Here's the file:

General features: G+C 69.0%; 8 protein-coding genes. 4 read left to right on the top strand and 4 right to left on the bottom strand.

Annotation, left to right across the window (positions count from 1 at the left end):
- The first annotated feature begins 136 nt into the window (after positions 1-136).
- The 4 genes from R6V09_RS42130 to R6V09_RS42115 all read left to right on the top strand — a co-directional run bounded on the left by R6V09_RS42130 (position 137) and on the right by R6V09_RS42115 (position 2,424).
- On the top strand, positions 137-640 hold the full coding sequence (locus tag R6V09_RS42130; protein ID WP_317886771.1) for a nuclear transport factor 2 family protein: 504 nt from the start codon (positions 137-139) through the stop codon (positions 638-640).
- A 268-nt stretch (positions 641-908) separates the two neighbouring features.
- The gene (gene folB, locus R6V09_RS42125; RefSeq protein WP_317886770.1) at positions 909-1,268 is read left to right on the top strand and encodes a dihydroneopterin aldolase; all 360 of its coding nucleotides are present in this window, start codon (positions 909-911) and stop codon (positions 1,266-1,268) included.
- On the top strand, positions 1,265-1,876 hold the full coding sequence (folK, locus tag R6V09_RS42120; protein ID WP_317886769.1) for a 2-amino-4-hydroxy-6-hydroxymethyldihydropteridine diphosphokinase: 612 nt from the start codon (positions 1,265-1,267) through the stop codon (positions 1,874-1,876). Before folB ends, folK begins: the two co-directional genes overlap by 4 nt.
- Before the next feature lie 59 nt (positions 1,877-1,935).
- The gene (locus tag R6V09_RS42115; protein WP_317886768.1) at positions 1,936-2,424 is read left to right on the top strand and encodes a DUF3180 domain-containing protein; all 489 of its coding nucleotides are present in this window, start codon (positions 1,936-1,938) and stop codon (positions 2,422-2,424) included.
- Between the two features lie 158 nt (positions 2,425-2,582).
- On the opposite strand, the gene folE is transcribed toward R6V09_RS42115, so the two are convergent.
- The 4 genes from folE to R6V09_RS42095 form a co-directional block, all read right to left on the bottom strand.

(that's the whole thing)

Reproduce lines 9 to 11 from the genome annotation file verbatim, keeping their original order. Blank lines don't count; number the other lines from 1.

- Before the next feature lie 59 nt (positions 1,877-1,935).
- The gene (locus tag R6V09_RS42115; protein WP_317886768.1) at positions 1,936-2,424 is read left to right on the top strand and encodes a DUF3180 domain-containing protein; all 489 of its coding nucleotides are present in this window, start codon (positions 1,936-1,938) and stop codon (positions 2,422-2,424) included.
- Between the two features lie 158 nt (positions 2,425-2,582).